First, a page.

I feel strongly that any characters with disabilities (and there is such a shortage of them!) should be played by people with disabilities. The bottom line is, the general public and theatre big wigs would not let me get up and play an able bodied role, so why should able bodied people be able to play characters with disabilities? Sometimes there will not be any actors with disabilities right for the part, like in ‘Inside I’m Dancing’ I think James McAvoy was perfect for the role of Rory O’Shea however we are now in 2010, we’re meant to be changing. The Paralympics are being supported right now so why shouldn’t the arts get the same attention? ‘Don’t Play Me, Pay Me’ is doing a brilliant job at broadcasting this message across Britain at the moment and other programmes like ‘Britains Missing Top Model’ have been similar ambassadors but the concentration needs to be on getting more people with disabilities involved in the arts, professional arts.

At first when I heard that the reason for the director of Avatar not casting a wheelchair user in the lead role was that due to the character having to walk in the CGI sections it was essential that the actor could walk. In another interview he admitted that disabled actors weren’t up to the standard for Hollywood films. It makes you wander that if CGI can turn actors into blue aliens then I’m pretty sure that they could pull a few tricks to enable the use of a disabled actor. It seems to be that blockbusters are not ready to put a wheelchair user into a serious role just yet, obviously they feel there has to be some humour behind it, goodness knows why! It would be brilliant to see a wheelchair user in that kind of role, it’s an opportunity missed and I can only hope that soon there will be another opportunity for an actor in a wheelchair…although I’m pretty convinced that producers will still find reasons not to cast them.

One of the only mainstream musicals I can think of which has a disabled character written into the storyline is ‘A Little Night Music’ yet even in the recent west end revival the part was played by an able bodied actor. It is also interesting that this character is an older character; I don’t think writers understand how to write a young character with a disability because it gives them boundaries. Another part is Nessa from ‘Wicked’ however this has never been played by an actor actually in a wheelchair. It is debatable whether Nessa is actually disabled as she ‘walks’ a little in Act two however I’m sure there must be some actresses with disabilities able to play the role. One part which is definitely for a young disabled actor is a character in Jason Robert Browns ‘13’, however I am under the impression that the actor who played this part in the original Broadway production was able bodied, it is shocking at how few characters there are in mainstream musical theatre with disabilities.

I would love it if there were more plays and musicals written with disabled performers in mind. It would be even more impressive if in revivals of plays and musicals, characters previously seen to be played by able bodied actors  are instead played by disabled performers. It would certainly make it less daunting to go into the industry as a performer with a disability. At the moment I see little possibility of me ‘making it’ in the West End or Broadway because the audiences are not used to seeing disabilities flaunted on stage. Ali Stroker will hopefully change audience’s views in America and I hope that England will follow their lead. Playwrights should be encouraged to write disabled characters into plays and make it accessible for disabled performers to take on these roles however I have little hope of this happening over night. Hopefully once there are more roles written for disabled performers; directors, agents and training establishments will be more appealing for young disabled actors.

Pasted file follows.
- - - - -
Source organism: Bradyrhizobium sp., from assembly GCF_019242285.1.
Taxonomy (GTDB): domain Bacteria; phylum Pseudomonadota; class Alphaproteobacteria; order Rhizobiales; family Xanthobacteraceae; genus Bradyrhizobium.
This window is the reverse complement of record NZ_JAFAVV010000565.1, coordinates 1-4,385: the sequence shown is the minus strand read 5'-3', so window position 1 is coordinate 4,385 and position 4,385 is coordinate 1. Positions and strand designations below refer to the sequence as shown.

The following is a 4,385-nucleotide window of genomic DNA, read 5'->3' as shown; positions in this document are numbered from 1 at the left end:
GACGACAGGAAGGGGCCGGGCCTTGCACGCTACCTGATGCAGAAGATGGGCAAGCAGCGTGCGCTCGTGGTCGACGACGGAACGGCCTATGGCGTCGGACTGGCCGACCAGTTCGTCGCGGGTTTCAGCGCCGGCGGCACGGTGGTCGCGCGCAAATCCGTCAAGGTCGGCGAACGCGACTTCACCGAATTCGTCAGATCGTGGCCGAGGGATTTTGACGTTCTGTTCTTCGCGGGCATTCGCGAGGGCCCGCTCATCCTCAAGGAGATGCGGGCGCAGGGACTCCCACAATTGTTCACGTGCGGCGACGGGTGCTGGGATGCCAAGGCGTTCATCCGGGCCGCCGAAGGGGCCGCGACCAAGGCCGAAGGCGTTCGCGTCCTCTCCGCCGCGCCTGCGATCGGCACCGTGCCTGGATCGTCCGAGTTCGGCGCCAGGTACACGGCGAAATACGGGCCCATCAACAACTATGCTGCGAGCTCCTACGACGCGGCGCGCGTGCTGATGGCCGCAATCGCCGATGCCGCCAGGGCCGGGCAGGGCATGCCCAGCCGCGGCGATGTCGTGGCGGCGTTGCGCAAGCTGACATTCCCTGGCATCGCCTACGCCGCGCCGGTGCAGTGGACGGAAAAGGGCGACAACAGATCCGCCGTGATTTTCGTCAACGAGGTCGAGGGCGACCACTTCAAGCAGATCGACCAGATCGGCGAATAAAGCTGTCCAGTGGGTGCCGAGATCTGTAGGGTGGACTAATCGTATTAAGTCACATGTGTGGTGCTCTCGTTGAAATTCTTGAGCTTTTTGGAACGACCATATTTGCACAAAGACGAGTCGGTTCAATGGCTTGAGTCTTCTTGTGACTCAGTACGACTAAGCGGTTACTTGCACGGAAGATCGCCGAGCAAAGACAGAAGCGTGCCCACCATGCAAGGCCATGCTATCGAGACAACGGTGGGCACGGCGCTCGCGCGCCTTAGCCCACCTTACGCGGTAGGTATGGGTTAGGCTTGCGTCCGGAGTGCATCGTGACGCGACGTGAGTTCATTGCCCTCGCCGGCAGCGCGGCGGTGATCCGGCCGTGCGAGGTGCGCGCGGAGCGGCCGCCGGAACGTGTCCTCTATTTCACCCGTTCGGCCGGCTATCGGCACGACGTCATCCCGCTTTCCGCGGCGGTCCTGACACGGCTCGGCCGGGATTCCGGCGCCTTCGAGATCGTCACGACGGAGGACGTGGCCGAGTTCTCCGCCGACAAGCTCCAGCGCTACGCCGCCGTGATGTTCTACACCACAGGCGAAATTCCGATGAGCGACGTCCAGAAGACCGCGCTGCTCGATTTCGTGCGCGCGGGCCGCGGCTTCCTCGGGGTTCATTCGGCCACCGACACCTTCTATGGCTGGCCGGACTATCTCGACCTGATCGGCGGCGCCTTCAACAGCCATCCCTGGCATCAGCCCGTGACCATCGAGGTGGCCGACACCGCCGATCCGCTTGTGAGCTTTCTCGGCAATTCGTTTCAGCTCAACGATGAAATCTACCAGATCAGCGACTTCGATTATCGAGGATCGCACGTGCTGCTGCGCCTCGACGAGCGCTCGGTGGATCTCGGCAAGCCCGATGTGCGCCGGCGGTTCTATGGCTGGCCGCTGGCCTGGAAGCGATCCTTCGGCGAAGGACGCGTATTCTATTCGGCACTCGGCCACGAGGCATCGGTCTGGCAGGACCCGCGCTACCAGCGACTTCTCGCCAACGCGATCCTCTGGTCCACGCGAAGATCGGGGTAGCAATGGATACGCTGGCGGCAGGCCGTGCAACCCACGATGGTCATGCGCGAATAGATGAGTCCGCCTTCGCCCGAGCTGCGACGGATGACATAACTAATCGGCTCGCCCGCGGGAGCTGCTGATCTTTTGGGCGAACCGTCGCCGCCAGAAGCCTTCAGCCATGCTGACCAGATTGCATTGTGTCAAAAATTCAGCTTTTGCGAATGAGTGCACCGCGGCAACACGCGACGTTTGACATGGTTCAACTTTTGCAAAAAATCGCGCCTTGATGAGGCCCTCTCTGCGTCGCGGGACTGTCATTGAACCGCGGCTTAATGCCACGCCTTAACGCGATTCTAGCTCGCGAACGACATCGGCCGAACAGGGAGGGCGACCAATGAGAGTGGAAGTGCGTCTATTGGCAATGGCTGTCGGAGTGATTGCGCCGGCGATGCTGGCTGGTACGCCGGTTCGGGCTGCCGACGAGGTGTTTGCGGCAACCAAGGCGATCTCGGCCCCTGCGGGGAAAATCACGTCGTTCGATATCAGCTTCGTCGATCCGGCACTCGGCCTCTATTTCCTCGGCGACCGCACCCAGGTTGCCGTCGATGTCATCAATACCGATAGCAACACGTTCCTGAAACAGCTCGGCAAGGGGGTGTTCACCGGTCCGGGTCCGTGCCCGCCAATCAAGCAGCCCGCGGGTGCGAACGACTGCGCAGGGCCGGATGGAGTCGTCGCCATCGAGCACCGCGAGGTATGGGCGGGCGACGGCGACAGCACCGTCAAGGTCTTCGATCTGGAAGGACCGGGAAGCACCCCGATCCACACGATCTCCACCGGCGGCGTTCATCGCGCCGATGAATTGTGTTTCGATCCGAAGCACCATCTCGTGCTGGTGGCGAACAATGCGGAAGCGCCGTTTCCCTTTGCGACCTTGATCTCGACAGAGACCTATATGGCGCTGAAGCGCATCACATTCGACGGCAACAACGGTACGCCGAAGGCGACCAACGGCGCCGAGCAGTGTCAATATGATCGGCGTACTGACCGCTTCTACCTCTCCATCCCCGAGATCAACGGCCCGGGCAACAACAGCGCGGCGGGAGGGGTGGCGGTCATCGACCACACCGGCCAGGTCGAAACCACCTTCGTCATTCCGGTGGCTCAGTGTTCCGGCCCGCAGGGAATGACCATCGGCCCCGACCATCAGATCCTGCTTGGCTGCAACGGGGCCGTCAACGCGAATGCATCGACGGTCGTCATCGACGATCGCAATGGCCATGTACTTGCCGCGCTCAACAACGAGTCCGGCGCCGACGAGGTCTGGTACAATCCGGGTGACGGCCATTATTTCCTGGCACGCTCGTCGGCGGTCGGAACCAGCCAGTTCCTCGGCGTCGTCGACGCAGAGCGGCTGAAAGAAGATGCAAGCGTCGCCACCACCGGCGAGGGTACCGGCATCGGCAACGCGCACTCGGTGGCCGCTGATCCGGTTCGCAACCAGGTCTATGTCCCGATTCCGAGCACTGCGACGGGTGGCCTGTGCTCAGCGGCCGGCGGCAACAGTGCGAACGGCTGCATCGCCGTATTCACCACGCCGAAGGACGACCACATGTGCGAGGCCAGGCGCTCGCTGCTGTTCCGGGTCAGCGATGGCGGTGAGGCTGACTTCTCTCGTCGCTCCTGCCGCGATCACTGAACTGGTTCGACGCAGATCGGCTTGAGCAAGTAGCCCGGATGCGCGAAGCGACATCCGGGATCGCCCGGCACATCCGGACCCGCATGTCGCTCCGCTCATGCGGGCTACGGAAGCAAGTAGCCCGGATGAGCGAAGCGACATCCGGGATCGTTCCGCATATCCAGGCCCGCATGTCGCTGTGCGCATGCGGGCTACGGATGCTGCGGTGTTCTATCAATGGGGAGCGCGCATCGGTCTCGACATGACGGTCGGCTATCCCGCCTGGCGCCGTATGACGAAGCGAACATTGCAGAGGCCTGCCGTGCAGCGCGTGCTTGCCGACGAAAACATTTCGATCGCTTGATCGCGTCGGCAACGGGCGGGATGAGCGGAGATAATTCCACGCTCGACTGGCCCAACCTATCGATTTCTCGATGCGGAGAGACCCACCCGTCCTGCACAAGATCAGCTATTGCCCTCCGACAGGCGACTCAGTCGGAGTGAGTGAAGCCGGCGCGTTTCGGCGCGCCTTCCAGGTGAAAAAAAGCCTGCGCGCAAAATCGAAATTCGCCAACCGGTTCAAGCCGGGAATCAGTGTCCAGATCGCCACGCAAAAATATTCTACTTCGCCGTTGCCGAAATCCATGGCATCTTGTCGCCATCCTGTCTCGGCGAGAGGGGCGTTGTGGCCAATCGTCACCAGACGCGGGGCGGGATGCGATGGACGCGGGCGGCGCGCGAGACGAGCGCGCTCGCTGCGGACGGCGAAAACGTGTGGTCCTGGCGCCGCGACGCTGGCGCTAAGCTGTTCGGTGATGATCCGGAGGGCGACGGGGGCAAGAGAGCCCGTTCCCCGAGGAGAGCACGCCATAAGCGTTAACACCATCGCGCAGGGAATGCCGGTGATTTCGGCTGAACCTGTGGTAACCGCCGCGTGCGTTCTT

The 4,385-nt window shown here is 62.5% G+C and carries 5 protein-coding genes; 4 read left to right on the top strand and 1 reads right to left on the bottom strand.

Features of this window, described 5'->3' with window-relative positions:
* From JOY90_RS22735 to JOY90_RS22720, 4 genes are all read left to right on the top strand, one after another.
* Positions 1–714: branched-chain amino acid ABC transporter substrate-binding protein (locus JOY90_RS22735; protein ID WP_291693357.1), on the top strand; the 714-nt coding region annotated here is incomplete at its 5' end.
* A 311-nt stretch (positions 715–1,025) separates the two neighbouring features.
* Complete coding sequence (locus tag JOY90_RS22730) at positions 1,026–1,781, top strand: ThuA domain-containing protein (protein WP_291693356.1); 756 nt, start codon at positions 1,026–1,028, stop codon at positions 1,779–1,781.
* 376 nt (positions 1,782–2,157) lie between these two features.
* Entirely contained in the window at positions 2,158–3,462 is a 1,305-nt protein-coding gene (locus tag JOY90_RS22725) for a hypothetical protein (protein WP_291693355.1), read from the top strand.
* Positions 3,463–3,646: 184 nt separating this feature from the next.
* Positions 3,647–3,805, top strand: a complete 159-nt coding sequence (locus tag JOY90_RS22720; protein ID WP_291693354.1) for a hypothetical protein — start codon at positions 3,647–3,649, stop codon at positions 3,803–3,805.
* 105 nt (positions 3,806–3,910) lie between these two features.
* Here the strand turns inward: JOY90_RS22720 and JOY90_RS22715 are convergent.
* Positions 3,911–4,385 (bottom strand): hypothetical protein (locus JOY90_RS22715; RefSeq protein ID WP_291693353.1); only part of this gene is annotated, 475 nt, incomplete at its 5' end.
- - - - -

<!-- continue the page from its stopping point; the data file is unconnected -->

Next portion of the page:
Ali x

For more informtation: 


Girl + Boy + Wheelchair = Hmm.

January 26, 2010

I just read a Yahoo question; a boy was telling yahoo that a while ago he met a beautiful girl and became friends with her, however now he has started ‘liking her a lot more then friends’. The thing is, she’s in a wheelchair and he’s not sure if he could cope with it- her disability that is. Most of the answers tell him that if he’s even thinking about that then he is not the man for her, others tell him to gain some confidence and tell her how he feels, that way he could ask the questions he needs to.

I don’t know what I think.

If I was the ‘girl’ in this situation and I found out my ‘friend’ had posted this on yahoo, I would probably be rather upset. Here’s this guy that I might have feelings for and he’s worried about my wheelchair. However on the other hand I think: “Sure, that’s a fair enough question; I might be that way if I was in his shoes”. I just can’t get my head round it. For years I’ve wondered if boys think that way about me, it’d explain a lot, trust me. In fact only one person, yes a boy, has ever asked me out right: “Can you have children?” I didn’t know what to say at the time! I asked my Mum because obviously she has all the answers but it just made me worry about my future and I’m only 17!!

If other people are thinking that way about my future now, what am I going to be like when I actually have to deal with it?

I went to a new clinic the other day, it specialises in people with Spina bifida (wheey!) and whilst I was there I actually felt like I could be cared for in the right way, they can give me the independence I need but also give me the answers for the questions I have, or other people have that I don’t even think of!